Humpback whale individuals seen in Faxaflói the same day at least 2 times.
In this first figure we can see that in the 4022 days of sightings of this study, many individuals have been “co-present” in the bay the same day with another humpback whale individual at least two times.
We can also observe that many small groups are formed with individuals that don’t mix with the other groups. There seems to be a large main community of whales sharing the bay and mixing together with a few groups that are socially independent.
Humpback whale individuals seen in Faxaflói in a 3h range at least 2 times.
We obtain the same type of structure when we do the analysis again with a shorter range of 3h. There is still a main “community” of humpbacks mixing together and small exclusive groups, but this time more groups are formed and the main group seem to have less individuals.
Humpback whale individuals seen in Faxaflói on the same day at least 5 times.
In this graph, we asked the program to only show us individuals that have been seen in the bay on the same day for at least 5 times. There are much less individuals in this graph, which shows that most humpbacks do not very often associate with other specific individuals in time and localisation when they are in there feeding ground. This graph shows us seven groups of two to eight individuals. Four of those groups are inter-connected through key individuals that have links with those other groups (individuals 37, 52, 156 known as Picasso, Charlie and Lumière). The other three groups are more exclusive, especially the duo formed by 280 and 220, humpback whales called Kolbrun and Neve.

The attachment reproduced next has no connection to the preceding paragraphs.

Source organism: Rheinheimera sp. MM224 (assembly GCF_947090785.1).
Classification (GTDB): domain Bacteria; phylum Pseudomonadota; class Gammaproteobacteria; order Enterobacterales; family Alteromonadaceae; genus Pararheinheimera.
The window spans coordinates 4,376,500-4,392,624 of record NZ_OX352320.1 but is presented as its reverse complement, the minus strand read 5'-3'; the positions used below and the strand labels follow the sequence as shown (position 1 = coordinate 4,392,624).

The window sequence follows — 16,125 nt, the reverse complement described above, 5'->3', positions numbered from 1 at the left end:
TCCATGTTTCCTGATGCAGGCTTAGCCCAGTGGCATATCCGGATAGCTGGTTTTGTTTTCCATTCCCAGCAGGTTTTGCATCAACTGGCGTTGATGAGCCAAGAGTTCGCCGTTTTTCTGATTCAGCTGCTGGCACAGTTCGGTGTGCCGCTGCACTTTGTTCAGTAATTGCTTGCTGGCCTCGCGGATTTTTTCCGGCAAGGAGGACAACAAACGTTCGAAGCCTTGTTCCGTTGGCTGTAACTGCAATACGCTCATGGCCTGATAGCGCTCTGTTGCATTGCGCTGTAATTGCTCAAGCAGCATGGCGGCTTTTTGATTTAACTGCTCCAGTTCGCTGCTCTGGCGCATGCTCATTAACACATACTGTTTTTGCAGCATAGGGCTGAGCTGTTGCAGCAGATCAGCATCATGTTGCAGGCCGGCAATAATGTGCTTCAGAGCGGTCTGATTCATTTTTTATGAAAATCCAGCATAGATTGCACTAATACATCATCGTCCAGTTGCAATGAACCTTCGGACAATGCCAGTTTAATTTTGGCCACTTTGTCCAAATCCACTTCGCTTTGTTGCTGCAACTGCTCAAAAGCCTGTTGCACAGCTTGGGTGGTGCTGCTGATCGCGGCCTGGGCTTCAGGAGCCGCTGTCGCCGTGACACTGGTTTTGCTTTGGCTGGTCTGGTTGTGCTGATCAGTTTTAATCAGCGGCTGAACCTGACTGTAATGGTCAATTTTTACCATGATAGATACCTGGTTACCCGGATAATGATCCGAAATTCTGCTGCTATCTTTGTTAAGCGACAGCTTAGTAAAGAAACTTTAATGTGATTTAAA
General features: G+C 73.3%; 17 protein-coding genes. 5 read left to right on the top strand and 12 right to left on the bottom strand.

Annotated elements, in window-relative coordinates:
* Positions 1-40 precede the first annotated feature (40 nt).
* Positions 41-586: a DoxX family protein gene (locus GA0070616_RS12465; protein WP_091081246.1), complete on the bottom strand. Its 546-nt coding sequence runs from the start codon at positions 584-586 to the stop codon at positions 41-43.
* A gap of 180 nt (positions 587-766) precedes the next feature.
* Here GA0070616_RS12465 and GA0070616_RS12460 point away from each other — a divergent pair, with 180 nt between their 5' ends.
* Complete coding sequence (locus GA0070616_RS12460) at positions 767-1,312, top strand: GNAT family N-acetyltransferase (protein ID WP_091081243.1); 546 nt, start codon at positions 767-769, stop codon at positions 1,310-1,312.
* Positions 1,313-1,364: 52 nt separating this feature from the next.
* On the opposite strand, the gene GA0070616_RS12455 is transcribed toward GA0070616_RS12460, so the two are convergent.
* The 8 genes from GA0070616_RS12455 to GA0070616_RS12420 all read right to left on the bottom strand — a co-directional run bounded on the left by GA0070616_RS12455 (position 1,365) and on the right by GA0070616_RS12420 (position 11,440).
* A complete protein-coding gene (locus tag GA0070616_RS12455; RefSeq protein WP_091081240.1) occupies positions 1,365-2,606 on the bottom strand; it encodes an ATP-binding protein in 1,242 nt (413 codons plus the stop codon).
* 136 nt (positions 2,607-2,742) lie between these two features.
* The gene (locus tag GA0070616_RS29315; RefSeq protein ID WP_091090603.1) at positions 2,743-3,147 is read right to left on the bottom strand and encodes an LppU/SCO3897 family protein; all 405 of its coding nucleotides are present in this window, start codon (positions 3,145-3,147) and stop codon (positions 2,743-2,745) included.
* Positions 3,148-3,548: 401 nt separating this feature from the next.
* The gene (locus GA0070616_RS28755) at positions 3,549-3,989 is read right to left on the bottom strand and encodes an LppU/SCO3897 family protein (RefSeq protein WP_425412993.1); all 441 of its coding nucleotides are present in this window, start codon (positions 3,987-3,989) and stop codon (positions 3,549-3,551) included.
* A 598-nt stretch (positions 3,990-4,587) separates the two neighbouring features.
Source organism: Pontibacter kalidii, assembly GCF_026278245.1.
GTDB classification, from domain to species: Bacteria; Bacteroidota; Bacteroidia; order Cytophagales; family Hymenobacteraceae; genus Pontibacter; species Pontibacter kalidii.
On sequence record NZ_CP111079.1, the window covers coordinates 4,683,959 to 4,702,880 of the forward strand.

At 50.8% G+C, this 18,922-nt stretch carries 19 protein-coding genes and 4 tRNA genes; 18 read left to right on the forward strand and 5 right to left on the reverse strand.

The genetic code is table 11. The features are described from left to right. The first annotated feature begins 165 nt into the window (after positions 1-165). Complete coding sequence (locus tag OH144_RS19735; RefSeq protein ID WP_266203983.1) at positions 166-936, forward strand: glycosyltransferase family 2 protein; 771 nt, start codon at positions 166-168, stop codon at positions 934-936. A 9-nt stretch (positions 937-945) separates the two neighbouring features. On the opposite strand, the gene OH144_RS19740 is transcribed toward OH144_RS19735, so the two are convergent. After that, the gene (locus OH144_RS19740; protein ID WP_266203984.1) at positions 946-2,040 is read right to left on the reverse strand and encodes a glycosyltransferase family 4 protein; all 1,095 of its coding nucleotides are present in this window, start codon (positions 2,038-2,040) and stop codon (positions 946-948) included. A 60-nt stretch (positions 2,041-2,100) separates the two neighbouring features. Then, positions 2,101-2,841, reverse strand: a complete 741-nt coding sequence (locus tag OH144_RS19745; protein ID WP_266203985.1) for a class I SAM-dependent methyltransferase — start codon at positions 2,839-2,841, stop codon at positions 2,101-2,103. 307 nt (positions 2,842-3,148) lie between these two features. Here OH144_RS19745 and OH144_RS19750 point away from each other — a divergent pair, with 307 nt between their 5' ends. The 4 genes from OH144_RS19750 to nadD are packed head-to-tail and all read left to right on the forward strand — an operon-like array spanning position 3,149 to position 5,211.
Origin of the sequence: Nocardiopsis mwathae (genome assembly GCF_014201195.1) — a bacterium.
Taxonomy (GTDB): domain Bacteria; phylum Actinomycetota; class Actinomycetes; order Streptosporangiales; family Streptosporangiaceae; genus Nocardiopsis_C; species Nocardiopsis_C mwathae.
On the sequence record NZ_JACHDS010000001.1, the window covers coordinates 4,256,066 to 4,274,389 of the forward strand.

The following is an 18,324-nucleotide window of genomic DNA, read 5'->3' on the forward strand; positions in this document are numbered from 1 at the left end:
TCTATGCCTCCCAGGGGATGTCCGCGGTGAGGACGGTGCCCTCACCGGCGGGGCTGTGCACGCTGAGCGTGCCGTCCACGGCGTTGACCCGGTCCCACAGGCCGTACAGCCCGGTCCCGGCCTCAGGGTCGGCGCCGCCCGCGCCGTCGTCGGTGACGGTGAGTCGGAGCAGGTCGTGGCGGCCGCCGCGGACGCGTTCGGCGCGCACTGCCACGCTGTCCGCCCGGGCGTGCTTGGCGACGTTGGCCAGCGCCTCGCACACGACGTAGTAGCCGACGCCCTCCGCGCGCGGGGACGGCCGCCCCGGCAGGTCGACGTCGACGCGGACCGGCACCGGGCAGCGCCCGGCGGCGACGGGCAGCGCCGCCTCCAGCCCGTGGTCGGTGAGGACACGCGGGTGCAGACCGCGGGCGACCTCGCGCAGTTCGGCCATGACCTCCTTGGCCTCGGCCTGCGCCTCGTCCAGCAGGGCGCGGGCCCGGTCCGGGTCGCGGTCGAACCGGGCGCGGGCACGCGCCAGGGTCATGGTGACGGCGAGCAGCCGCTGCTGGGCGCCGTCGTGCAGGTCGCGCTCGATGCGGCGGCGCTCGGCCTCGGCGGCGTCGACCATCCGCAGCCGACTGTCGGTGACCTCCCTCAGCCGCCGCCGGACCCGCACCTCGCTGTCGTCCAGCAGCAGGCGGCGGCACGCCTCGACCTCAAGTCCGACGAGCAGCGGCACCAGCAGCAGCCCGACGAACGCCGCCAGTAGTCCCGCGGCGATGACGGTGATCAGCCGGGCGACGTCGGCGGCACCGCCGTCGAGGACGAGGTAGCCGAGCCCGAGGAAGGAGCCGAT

Humpback whale individuals seen in Faxaflói in a 3h range at least 5 times.
In this graph, we changed the numbers for the names that we gave to the humpbacks in our catalogue and added a picture of the fluke that allowed us to identify them. With only a 3h range for co-presence, less individuals are appearing in the graph. We have five groups, two of which are exclusive duos. Homer Simpson and Mariupol have been seen associating a lot in 2021. The other three small groups seem to be linked, with Picasso and Charlie still being the social individuals linking the groups together as well as Tattoo and Þröstur. Although, 2022 have not been processed in this analysis, many associations were observed during last year.
Most humpback whale individuals seem to not have particularly strong long-term relationships with other members of the population, but a few connected groups seem to appear with key individuals that are particularly social and that are often seen in the bay during the same day or tour. Since the Icelandic population of humpback whales comes from different breeding grounds like the Caribbean or the African west coast, it would be interesting to know if the members of a group are coming from the same or different feeding grounds. There seems to be much more research to do before unveiling the mystery of humpback whale social structure.
By Miquel Pons